I have used the Emacs for Mac OS-X distribution of Gnu Emacs for years and have been quite pleased with it. Emacs' server-mode is great in that it makes for very fast load times and it allows sharing buffer contents, kill rings, etc., between windows. However, I found it a little tricky to get it working perfectly on OS-X. These are my notes on how to install and configure it so that server-mode works correctly on OS-X.
Under server-mode, the emacsclient program is used to edit files. I have another note about how to configure emacsclient as an OS-X application. This may be worth reading as well.
Install Emacs for Mac OS-X.
Update your path:
Create a script named ec that invokes emacsclient with desired options. Note that this returns immediately; it does not wait for the edit to complete.
Create a script named ecw that invokes emacsclient with desired options. Note that this command will not exit until the edit is complete.
Many programs use the EDITOR and VISUAL environment variables to determine which editor to use. Set these up to use ecw.
Whenever you run ec or ecw, an emacs daemon in server-mode will be started, if one doesn't already exist.
This is the simplest emacs setup that I've used and it works well.
While not specific to OS-X, this is germane to server-mode emacs.
I'm used to killing buffers with C-x k. When first starting to use server-mode, I started seeing warnings about a client still using the buffer that I was killing. For my (simple) use case, the following allows me to keep using my old muscle-memory to kill the buffer yet avoid the warning:
Before I settled on the above approach, I configured OS-X to automatically start emacs in server-mode at boot time. This does work, but it isn't as clean as the above. Here's how to do it:
Create the plist ~/Library/LaunchAgents/org.fsf.gnu.emacs.plist using an editor:
<?xml version="1.0" encoding="UTF-8"?> <!DOCTYPE plist PUBLIC "-//Apple//DTD PLIST 1.0//EN" "http://www.apple.com/DTDs/PropertyList-1.0.dtd"> <plist version="1.0"> <dict> <key>Label</key> <string>org.fsf.gnu.emacs</string> <key>ProgramArguments</key> <array> <string>/Applications/Emacs.app/Contents/MacOS/Emacs</string> <string>--daemon</string> </array> <key>RunAtLoad</key> <true/> <key>KeepAlive</key> <true/> <!-- restart if it terminates --> <key>ServiceDescription</key> <string>Gnu Emacs Daemon</string> </dict> </plist>
Install the plist:
Note: I made up org.fsf.gnu.emacs. There's nothing magic about it; it could be any unique value.
Now OS-X will start emacs in daemon mode and keep it running for you. I have had weird things happen with this approach, which is why I converted to the first method presented.
'Open-with' and emacsclient
After creating an emacsclient app via Platypus, I was disappointed to notice that the app did not appear in the 'Open With' menu when a supported file was control-clicked on.
Here is how I took care of this issue.
/Applications/emacsclient.app/Contents/Info.plist contains an array of file extensions that it knows how to open; they are stored under the CFBundleDocumentTypes key. The array was empty, containing only a *.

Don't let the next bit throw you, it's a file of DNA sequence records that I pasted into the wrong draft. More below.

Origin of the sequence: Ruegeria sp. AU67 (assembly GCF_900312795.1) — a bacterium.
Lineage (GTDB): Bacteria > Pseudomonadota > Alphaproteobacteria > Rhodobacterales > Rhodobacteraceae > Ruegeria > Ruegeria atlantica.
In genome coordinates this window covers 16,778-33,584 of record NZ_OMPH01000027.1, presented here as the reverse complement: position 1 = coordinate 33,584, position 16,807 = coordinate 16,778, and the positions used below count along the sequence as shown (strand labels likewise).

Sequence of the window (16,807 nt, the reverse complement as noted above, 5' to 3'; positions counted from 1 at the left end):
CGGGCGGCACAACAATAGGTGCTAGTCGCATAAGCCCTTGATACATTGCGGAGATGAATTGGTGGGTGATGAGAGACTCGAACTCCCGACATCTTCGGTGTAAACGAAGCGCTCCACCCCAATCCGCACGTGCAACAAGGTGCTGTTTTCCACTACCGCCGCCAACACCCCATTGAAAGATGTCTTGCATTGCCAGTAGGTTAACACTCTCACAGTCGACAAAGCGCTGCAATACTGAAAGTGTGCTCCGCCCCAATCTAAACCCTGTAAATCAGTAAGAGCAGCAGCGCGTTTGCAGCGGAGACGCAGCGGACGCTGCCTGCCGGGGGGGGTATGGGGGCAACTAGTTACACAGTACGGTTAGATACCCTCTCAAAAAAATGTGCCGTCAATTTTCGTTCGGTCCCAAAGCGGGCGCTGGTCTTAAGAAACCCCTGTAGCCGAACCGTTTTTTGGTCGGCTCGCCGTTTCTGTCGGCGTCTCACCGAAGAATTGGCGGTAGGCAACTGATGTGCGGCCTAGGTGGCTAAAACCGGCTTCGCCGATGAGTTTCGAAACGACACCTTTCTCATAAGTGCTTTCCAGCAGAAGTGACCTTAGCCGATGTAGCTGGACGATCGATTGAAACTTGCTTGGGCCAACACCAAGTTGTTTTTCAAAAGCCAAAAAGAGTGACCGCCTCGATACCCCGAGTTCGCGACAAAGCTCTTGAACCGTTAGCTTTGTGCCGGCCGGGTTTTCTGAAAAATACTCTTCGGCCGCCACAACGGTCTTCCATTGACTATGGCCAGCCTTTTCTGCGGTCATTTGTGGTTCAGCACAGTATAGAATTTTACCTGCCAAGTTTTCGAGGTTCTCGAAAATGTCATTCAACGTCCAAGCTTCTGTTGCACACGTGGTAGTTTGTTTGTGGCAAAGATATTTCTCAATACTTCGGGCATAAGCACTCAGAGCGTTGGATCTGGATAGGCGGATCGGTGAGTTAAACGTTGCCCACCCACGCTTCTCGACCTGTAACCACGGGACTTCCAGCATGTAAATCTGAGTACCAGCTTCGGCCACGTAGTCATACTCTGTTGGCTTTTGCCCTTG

I concluded that a suitable array could be copied from Emacs.app and set about trying to insert it into emacsclient's Info.plist. After a few hours of PlistBuddy and plutil, I was unable to get what I inserted as the array to be properly recognized.
This is why I don't like binary / non-editable configuration files. There's no reason that the plist shouldn't be editable text: YAML, XML, JSON, or whatever. A binary format for configuration files that can only be modified with dedicated tools is insane.
I finally dropped back to Python, having bypassed it initially, assuming that programming be the long road to get it done. I was surprised to see that Python includes plistlib in its standard distribution. It made things ridiculously easy.
The following code grabs the array from Emacs.app, and inserts it into a copy of Info.plist taken from emacsclient.capp. It saves the modified result as Info.plist.new in the current directory.
#!/usr/bin/env python # Run this script from the command line with the path to the Emacs.app # Info.plist as the first argument and the path to the emacsclient.app # Info.plist as the second argument. 'Info.plist.new' will be created # in current direcotory. import sys, plistlib, os (pl_from, pl_to) = sys.argv[1:] plf = plistlib.readPlist(pl_from) plt = plistlib.readPlist(pl_to) plt['CFBundleDocumentTypes'] = plf['CFBundleDocumentTypes'] plistlib.writePlist(plt, os.path.basename(pl_to) + '.new')
When this completes, copy the resulting Info.plist.new to emacsclient.app/Contents/Info.plist (after making a backup copy).
So that OS-X picks up the change, it is necessary to run lsregister, which causes Launch Services to rebuild its database. Here's how:
# Valid for OS-X 10.11.2. If the path is invalid on yours, # run 'locate lsregister' to find it. % F=/System/Library/Frameworks/CoreServices.framework % F+=/Versions/A/Frameworks/LaunchServices.framework % F+=/Versions/A/Support/lsregister % $F -lint -kill -r -domain local -domain system -domain user
This may take 15-30 seconds to run. After that, emacsclient will appear in your 'Open With' menu the next time you use it; it's worth the effort.